Tuesday, 15 January 2008
Walking the Runes - The writings of Iain Sinclair
“Iain Sinclair has charted the multidimensional landscape of London for the last twenty five years. He is a ‘psycho geologist’ of the ancient sites of the capital, imbued with mythology both archaic and modern. Ley lines merge with subterranean rivers, the shadows of the gothic churches mingle with the blood of murderers, phantoms and pulp fiction. The mysteries of Britain re-emerge not only in obvious sites such as Greenwich or Parliament Hill, but in such places as second-hand shops, a derelict synagogue, forgotten alley-ways, lost sites to ancient gods, glimpsed between the steel and glass walls of the City. Among the flotsam and jetsam of the River Thames, sacred artefacts are salvaged. Sinclair’s excursions into London have him encounter a diverse array of eccentric characters, some fictional, others historical, many still living. In the footsteps of William Blake and Arthur Machen he manages to excavate the mystical folklore of a bewildering city. In Lud Heat and Suicide Bridge (1975/79) he writes:
“Moving now on an eastern arc are the churches of Nicholas Hawksmoor soon invade the consciousness, the charting instinct. Eight churches give us the enclosure, the shape of fear, built for early century optimism, erected over a fen of undisclosed horrors, white stones laid upon the mud and dust. In this air certain hungers were activated that have yet to be pacified; no turning back, as Yeats claims: the stones once set up traffic with the enemy.
A triangle is formed between Christ Church, St. George in the East and St. Anne, Limehouse. These are centres of power for those territories; sentinel, sphinx-form, slack dynamos abandoned as the culture they supported goes into retreat. The power remains latent, the frustration mounts on a current of animal magnetism, and victims are still claimed.
St George, Bloomsbury, and St. Alfege, Greenwich, make up the major pentacle star.. The five card is reversed, beggars in snow pass under the lit church window; the judgment is disorder, chaos, ruin, discord, profligacy. These churches guard or mark, rest upon, two major sources of occult power: the British Museum and Greenwich Observatory. The locked cellar of words, the labyrinth of all recorded knowledge, the repository of stolen fires and symbols, excavated god-forms - and measurement, star knowledge, times of calculations, Maze Hill, the bank of light that faces the Isle of Dogs,. So many spectres operte along these fringes; Yeats in the British Museum, at the time of the Ripper murders, reseraching into Blake (Blake and Newton, polar opposites). Milton: his early-morning walks over the ground where St George was to be built. The only Hawksmoor church tht could not be properly orientated.”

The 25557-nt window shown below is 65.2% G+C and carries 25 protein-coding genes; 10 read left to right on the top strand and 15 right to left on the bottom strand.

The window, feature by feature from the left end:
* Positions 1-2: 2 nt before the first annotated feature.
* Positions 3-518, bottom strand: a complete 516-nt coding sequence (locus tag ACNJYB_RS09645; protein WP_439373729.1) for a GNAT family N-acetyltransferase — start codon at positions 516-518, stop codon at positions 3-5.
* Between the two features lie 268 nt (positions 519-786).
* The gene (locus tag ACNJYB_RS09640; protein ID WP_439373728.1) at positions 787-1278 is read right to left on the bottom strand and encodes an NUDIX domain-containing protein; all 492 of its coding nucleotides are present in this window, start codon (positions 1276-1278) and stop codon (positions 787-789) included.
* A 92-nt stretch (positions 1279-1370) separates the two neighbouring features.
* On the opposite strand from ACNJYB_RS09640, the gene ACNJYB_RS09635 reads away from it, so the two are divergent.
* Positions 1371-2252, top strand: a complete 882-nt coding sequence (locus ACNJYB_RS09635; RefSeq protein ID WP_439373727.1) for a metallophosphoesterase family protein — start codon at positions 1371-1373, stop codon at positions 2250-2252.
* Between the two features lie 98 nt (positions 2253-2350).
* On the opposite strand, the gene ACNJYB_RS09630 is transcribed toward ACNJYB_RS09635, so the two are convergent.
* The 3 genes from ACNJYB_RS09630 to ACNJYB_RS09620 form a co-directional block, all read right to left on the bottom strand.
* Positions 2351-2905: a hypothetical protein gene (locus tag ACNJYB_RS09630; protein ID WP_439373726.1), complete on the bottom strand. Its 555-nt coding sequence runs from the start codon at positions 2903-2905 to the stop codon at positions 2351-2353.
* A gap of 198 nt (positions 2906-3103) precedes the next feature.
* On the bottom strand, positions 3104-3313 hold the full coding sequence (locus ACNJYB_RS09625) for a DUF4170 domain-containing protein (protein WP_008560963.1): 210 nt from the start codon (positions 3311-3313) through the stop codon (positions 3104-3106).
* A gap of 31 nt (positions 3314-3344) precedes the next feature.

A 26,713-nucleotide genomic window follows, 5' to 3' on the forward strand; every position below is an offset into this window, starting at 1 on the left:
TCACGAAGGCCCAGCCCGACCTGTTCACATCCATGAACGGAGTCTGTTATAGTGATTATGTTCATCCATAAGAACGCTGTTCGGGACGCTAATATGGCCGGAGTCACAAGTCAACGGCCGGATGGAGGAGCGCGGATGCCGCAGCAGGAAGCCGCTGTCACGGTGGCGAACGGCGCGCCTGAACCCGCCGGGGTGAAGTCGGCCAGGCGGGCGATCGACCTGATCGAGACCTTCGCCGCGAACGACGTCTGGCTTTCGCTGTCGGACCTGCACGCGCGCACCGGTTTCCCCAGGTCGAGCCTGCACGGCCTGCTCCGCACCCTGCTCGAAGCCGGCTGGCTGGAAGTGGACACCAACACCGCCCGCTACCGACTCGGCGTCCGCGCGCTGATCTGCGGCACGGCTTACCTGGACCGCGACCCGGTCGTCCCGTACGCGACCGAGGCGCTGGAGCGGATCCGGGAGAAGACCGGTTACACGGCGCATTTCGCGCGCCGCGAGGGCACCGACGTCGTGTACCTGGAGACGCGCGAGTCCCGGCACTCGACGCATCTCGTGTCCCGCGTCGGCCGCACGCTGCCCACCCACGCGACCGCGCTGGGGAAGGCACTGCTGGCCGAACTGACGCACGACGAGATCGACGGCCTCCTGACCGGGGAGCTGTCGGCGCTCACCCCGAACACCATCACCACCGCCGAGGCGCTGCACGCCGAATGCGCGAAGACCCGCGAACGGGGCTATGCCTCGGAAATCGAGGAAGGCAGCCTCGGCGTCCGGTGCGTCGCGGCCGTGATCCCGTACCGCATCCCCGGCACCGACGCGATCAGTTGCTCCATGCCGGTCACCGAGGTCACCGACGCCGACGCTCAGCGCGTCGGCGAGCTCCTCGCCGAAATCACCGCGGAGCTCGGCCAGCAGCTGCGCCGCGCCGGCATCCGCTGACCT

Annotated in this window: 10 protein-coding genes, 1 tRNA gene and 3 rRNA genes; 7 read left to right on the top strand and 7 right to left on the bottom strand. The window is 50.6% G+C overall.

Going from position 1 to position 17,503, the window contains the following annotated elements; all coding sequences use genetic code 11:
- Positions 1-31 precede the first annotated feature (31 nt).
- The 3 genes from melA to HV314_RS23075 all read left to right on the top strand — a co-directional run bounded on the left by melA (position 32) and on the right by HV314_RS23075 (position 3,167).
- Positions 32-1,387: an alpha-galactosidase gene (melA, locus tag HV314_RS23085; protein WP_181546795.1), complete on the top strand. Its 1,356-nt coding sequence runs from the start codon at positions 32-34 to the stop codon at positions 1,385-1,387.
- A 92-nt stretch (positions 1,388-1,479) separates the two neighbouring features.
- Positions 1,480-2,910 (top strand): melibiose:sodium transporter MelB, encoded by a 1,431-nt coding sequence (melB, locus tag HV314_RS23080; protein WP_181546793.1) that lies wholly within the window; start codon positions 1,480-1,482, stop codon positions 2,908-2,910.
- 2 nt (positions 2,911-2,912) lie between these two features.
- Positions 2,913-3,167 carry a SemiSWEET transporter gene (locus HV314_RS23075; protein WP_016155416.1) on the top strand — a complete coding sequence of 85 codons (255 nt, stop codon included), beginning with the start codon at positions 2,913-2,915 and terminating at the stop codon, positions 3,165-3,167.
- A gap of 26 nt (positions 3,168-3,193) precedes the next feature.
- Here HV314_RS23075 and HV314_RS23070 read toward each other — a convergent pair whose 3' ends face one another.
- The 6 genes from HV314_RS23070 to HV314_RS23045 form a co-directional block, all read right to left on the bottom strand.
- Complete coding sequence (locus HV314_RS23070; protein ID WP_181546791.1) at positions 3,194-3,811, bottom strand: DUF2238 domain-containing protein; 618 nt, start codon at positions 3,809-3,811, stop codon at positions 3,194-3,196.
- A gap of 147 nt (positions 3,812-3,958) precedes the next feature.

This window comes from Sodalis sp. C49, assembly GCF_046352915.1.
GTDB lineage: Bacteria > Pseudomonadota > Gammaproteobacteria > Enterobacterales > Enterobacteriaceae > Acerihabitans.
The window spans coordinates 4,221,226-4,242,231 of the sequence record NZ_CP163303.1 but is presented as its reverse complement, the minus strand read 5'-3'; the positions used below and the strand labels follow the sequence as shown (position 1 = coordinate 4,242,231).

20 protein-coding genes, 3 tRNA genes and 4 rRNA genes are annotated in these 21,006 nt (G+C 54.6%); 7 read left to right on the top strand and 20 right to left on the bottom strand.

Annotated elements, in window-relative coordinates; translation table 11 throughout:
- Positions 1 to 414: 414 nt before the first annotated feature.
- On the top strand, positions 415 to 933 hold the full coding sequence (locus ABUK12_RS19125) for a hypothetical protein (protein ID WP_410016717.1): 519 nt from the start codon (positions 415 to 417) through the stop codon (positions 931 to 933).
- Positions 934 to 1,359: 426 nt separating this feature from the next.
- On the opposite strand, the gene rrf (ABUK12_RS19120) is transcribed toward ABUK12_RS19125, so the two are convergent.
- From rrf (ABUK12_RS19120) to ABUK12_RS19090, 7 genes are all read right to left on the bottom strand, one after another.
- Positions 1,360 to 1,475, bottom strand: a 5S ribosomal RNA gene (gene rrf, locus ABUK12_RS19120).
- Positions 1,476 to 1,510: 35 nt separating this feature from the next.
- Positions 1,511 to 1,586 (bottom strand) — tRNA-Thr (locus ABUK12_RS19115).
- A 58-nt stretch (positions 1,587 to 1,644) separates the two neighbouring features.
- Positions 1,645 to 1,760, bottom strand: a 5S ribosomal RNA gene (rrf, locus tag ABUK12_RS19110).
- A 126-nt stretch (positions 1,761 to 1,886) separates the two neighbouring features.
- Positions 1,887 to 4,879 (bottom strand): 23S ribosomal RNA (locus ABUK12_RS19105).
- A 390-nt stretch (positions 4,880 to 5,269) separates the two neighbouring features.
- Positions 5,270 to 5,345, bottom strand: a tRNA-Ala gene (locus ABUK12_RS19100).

As a one-time second-hand bookseller and publisher, Iain Sinclair has mined the rich terrain and substrata of literary and historical London. his writings are crammed with extraoridnary characters worthy of Conrad and de Quincey. Frm the Kray twins in the East End, to Lord Archer aloft his penthouse overlooking Millbank, to the urban shaman’s exploration of inner worlds in the Ball’s Pond Road or Buddhist bovver-boys in Bethnal Green, the spirit of London tears through the mundane appearances of everyday life. In 1997 he collaborated with artist Rachel Lichtenstein in her investigations into the mystery of the vanished David Rodinsky, who had been lodging in the attic of a a synagogue within the shadow of Hawksmoor’s Christ Church in Spitalfields.
With the advent of the Millennium, Sinclair explored the surrealist terrain of the mudflats near Greenwich where the silver dome reflects the grey skies. The building evokes Fifties science fiction comic strips, gothic horrors, marvellously sinister food for the Neo-Romantic imagination.
“As I crunch over the shingle beneath Folly Wall on the eastern shore of the Isle of Dogs at first light on an early summer morning, the Dome shines across the leaden water like a brilliant shell. This is a setting that deserves to be recognised as one of J G Ballard’s terminal beaches: the last council-operated high-rise block behind me and an unscripted future ahead, the yellow-spiked Teflon tent like a genetically modified mollusc.”
Sinclair’s fascination with London has created new psychogeographsial dimensions on the map. The A-Z seems to take on occult significance with the realignment of energies connecting the dark churches of Hawksmoor, centres of occult power, with seemingly mundane, but surprisingly esoteric street markets, no-go estates, black dogs, esoteric forces at work in an ever changing city.
In Asylum - or the Final Commission, a documentary for Channel 4, in a joint venture with film-maker Chris Petit, Sinclair is found walking along the Great Green Way. This lost track stretches from West London via Heathrow, making its way through a strange hinterland of secret dells, thick with bracken, barbed briars, bushes abundant with blackberries, poison ivy, red capped mushrooms, to the River Thames at Staines. Marina Warner warns us of the dangers of discovering fairy paths or secret routes. They can be paths of liberation or paths of ensnarement. The documentary is on the edge of disintegration, past and present fusing, memories exploding like time bombs. Science fiction writer Michael Moorcock appears disguised as a backwoods renegade in darkest Texas, the Beat poet Ed Dorn cries at the atrocities inflicted by the USA on Iran and Yugoslavia. Not easy watching, Asylum is rich with secret history. It is an accurate description of writers and artists exploring another world beyond the subscribed culture.”
Peter Woodcock, This Enchanted Isle: The Neo-Romantic Vision from William Blake to the New Visionaries (Gothic Image, Glastonbury, 2000), p.87